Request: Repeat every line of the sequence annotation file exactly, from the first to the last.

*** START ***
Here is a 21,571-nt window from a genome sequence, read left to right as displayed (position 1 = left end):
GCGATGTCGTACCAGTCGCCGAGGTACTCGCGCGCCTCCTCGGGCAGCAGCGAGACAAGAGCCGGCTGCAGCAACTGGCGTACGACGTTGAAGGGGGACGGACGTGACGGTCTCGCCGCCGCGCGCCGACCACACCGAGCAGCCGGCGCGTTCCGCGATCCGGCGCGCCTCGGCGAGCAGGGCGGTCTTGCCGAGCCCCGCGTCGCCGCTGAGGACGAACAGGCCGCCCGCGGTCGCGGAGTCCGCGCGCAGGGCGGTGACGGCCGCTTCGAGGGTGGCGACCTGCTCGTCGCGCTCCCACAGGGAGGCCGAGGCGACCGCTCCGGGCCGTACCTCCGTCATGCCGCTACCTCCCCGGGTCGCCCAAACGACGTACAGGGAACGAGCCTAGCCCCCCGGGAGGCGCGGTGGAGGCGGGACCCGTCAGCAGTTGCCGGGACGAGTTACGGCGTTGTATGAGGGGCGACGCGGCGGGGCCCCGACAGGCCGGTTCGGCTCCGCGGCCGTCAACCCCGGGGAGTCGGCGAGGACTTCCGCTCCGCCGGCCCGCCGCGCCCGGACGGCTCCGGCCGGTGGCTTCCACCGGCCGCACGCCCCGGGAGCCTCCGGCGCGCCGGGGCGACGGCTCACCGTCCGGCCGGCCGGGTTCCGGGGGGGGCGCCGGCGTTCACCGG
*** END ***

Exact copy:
Here is a 21,571-nt window from a genome sequence, read left to right as displayed (position 1 = left end):
GCGATGTCGTACCAGTCGCCGAGGTACTCGCGCGCCTCCTCGGGCAGCAGCGAGACAAGAGCCGGCTGCAGCAACTGGCGTACGACGTTGAAGGGGGACGGACGTGACGGTCTCGCCGCCGCGCGCCGACCACACCGAGCAGCCGGCGCGTTCCGCGATCCGGCGCGCCTCGGCGAGCAGGGCGGTCTTGCCGAGCCCCGCGTCGCCGCTGAGGACGAACAGGCCGCCCGCGGTCGCGGAGTCCGCGCGCAGGGCGGTGACGGCCGCTTCGAGGGTGGCGACCTGCTCGTCGCGCTCCCACAGGGAGGCCGAGGCGACCGCTCCGGGCCGTACCTCCGTCATGCCGCTACCTCCCCGGGTCGCCCAAACGACGTACAGGGAACGAGCCTAGCCCCCCGGGAGGCGCGGTGGAGGCGGGACCCGTCAGCAGTTGCCGGGACGAGTTACGGCGTTGTATGAGGGGCGACGCGGCGGGGCCCCGACAGGCCGGTTCGGCTCCGCGGCCGTCAACCCCGGGGAGTCGGCGAGGACTTCCGCTCCGCCGGCCCGCCGCGCCCGGACGGCTCCGGCCGGTGGCTTCCACCGGCCGCACGCCCCGGGAGCCTCCGGCGCGCCGGGGCGACGGCTCACCGTCCGGCCGGCCGGGTTCCGGGGGGGGCGCCGGCGTTCACCGG